It is true that ex parte decrees operate to render the matter decided res judicata, and the defendants' failure to appear will not deprive the plaintiff of the benefit of his decree. But in the case of a suit in which a decree is passed ex parte, the only matter that can be 'directly and substantially in issue' is the matter in respect of which relief has been claimed by the plaintiff in the plaint. A matter in respect of which no relief is claimed cannot be 'directly and substantially in issue' in a suit in which a decree is passed ex parte though the Court may have gone out of its way and declare the plaintiff to be entitled to relief in respect of such matter.

The expression 'heard and finally decided' in s. 11 means a matter on which the court has exercised its judicial mind and has after argument and consideration come to a decision on a contested matter. It is essential that it should have been heard and finally decided. What operates as res judicata is the ratio of what is fundamental to the decision but it cannot be ramified or expanded by logical extension.

In Vithal Yaswant v. Shikandar Khan Mutumukhtan, AIR 1963 SC 385, it has been held by this Court that when a court bases its decision on more than one point, each of which would by itself be sufficient for the ultimate decision, the decision on each one of those points would be res judicata. In the instant case what were the points specifically urged and decided are not clear.

In Pandurang Mahadeo Kavade & Ors. v. Annaji Balwant Bokil & Ors., [1971] 3 SCC 530 it was held that in order to operate as res judicata it must be established that the previous decision was given by a court which had jurisdiction to try the present suit, and there would be no res judicata if the previous decision was by a court having no jurisdiction. Of course that was a case of pecuniary jurisdiction, but there is no reason why the same principle should not apply in other cases of courts without jurisdiction. The law is well settled that a court which had no jurisdiction to try a cause cannot by its own erroneous decision confer on itself competence to decide it and its decision on the question of jurisdiction cannot operate as res judicata. Conversely the decision relating to jurisdiction cannot be said to consti- tute the bar of res judicata where by an erroneous interpretation of a statute it holds that it has no jurisdiction. It is stated that there was no appeal filed by the defendants from the order of the Mamlatdar. That is not material.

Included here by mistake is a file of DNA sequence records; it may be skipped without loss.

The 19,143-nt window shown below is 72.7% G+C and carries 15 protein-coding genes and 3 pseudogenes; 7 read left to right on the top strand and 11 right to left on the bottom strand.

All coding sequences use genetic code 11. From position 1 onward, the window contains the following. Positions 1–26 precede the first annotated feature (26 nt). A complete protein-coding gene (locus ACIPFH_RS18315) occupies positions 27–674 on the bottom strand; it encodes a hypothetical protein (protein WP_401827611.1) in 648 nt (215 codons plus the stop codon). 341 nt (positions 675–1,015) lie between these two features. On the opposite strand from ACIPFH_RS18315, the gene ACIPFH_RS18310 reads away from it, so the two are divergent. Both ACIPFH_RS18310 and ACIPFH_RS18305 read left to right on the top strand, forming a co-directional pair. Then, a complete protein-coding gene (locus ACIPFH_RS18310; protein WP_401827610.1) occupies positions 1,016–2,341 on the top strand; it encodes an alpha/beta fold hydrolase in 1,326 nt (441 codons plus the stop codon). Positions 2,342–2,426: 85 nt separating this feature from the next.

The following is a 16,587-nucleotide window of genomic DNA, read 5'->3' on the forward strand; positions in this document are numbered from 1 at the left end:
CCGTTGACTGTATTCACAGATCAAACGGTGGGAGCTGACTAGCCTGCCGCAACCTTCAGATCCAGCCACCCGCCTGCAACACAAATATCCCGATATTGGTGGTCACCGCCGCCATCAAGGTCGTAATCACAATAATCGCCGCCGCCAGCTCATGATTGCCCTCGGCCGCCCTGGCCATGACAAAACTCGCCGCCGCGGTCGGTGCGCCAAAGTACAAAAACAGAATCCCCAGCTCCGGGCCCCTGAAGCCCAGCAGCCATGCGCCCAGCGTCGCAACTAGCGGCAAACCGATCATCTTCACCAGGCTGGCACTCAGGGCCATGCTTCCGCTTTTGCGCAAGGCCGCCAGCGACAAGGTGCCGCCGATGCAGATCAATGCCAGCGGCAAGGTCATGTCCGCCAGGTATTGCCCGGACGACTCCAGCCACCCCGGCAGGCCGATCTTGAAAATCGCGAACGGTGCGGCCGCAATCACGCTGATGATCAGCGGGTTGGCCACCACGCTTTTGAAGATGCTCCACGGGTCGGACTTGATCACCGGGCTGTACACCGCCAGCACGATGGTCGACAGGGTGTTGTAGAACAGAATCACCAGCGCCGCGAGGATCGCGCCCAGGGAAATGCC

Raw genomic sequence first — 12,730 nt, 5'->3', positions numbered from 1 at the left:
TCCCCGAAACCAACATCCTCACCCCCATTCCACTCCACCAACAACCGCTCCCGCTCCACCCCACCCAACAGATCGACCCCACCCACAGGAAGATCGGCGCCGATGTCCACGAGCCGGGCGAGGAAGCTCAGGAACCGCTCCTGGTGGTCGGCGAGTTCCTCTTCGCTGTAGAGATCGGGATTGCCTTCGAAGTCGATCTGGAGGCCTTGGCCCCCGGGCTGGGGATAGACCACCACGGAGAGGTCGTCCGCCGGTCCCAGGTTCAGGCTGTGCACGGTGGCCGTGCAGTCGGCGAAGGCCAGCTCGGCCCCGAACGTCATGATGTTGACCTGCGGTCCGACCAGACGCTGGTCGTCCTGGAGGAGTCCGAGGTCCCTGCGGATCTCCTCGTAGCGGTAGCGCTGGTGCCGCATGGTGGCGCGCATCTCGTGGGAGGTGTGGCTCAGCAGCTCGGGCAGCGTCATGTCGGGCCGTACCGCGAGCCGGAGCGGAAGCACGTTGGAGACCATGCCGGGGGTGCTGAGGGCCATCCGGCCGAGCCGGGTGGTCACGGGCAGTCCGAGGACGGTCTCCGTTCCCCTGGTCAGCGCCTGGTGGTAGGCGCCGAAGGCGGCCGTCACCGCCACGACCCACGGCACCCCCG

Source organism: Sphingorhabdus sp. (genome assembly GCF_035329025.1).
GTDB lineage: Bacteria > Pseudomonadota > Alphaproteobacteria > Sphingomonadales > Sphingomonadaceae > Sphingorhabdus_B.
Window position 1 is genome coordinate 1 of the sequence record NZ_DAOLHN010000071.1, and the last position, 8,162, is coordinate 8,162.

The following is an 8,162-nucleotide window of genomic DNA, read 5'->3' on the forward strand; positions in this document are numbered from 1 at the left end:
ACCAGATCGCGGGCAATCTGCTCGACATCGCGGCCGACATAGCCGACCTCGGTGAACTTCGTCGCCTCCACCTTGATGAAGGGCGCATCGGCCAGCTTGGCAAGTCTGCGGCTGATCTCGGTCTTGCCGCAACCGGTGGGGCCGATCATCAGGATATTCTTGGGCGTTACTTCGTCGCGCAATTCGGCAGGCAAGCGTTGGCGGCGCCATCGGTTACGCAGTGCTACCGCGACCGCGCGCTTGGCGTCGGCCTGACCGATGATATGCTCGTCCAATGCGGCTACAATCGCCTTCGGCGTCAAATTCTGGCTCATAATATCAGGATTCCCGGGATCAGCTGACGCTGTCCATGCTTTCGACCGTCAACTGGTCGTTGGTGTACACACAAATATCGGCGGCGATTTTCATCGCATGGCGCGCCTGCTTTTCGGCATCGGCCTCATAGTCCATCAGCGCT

In Ramchandra Rao v. Ramchandra Rao, [1922] 49 I.A. 129, the Privy Council decided that where the suit as to the title for compensation had been referred to the Court, a decree thereon was not appealed from, the question of title would be res judicata in a suit between the parties to the dispute.

In Bhagwan Dayal v. Mst. Reoti Devi, [1962] 3 SCR 440, a dispute arose as to proprietary title. A suit was filed in a Revenue Court under the U.P. Tenancy Act. The Revenue Court framed an issue thereon and referred it to the Civil Court as required by the Act. The Civil Court held that the respondent had a half share in the villages and on the basis of this finding the Revenue Court decreed his suit. Thereafter, the appellant filed a suit in Civil Court for a declaration that he was the absolute owner of all the property in the suit.